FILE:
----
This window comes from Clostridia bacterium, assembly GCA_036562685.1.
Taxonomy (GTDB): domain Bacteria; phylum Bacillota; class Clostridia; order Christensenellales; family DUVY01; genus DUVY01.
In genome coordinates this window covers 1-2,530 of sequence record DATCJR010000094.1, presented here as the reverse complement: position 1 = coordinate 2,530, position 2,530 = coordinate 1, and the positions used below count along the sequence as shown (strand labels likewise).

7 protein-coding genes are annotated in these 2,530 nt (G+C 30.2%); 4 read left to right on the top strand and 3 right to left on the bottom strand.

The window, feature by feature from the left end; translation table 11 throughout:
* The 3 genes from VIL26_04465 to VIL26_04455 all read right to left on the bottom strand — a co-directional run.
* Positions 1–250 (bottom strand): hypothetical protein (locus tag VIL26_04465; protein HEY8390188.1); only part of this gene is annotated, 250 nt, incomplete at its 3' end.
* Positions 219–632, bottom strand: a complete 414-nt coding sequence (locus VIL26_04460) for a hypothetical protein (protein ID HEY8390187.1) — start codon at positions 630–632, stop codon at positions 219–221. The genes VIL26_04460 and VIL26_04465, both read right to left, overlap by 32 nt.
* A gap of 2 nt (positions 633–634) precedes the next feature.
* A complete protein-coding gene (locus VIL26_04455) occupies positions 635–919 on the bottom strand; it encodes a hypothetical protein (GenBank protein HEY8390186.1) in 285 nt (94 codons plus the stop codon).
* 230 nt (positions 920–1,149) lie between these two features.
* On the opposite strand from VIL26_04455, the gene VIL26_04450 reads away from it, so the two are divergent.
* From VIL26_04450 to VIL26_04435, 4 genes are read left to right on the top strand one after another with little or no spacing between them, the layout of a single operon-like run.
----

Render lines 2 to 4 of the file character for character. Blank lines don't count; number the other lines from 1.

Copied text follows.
Taxonomy (GTDB): domain Bacteria; phylum Bacillota; class Clostridia; order Christensenellales; family DUVY01; genus DUVY01.
In genome coordinates this window covers 1-2,530 of sequence record DATCJR010000094.1, presented here as the reverse complement: position 1 = coordinate 2,530, position 2,530 = coordinate 1, and the positions used below count along the sequence as shown (strand labels likewise).

7 protein-coding genes are annotated in these 2,530 nt (G+C 30.2%); 4 read left to right on the top strand and 3 right to left on the bottom strand.